In the Lessons Learned category, the New York Police Department (NYPD) is dealing with a social media disaster after a well intentioned plan to use Twitter to portray the Department in a good light turned into something altogether different. After #myNYPD was offered on Tuesday as a way for citizens to provide feel-good photos of the NYPD, less than flattering photos soon filled the hashtag and the Department has been in damage control ever since. From the flood of articles across the nation, a select few below:
(LA Times, April 23, 2014)
(Washington Post, April 23, 2014)
(NBC News, April 23, 2014)
Comment: This one is really tough, unfortunate, and without a clear way forward as long as the structure of Twitter gives everyone - brilliant and not so - a level playing field to speak to the world. However, one would hope that at least in a disaster the dynamics would change and Twitter would be available as a backup two-way form of communication with the Emergency Services Sector (ESS). But again, unfortunately, if the Atlanta Police Department's experience during the January 2014 snow storm is any example, the reality is "marginal" at best. So to my simple way of thinking - two Lessons Learned:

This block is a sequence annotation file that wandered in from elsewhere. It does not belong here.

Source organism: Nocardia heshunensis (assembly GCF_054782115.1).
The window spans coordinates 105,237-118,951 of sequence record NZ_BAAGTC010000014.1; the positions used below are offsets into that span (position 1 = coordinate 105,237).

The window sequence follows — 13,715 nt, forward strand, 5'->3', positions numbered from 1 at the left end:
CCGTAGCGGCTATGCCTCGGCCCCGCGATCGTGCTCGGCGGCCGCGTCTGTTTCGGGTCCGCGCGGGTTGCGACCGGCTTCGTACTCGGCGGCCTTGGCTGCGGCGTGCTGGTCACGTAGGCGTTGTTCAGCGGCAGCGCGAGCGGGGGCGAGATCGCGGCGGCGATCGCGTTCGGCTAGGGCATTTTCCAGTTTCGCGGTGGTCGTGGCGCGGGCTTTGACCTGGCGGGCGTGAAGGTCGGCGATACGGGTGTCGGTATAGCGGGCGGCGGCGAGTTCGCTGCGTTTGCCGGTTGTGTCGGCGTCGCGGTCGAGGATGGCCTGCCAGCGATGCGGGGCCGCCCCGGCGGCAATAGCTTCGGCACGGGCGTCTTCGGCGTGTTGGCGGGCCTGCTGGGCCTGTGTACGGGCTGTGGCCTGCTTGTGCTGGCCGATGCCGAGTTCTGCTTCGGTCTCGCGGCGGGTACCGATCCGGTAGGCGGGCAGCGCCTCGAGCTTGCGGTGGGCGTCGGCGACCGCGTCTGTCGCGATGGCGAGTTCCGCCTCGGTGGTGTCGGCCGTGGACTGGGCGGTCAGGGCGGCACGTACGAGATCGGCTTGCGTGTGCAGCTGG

1.) Twitter is a great way to broadcast a message. Beyond that, the ESS will have to take its chances with everyone else when inviting participation. The potential downside is significant.2.) Being a "we've got more laws than we need" kind of guy, this one is hard to suggest. But, just like there are laws against using the current standard of communication to report an emergency - a telephone call to 9-1-1, it will probably take the same and a whole bunch of public outreach before Twitter will be workable for effectively communicating with response organizations. A point probably made moot by the impending activation of Text-to-911.
Photo Credit: NYPD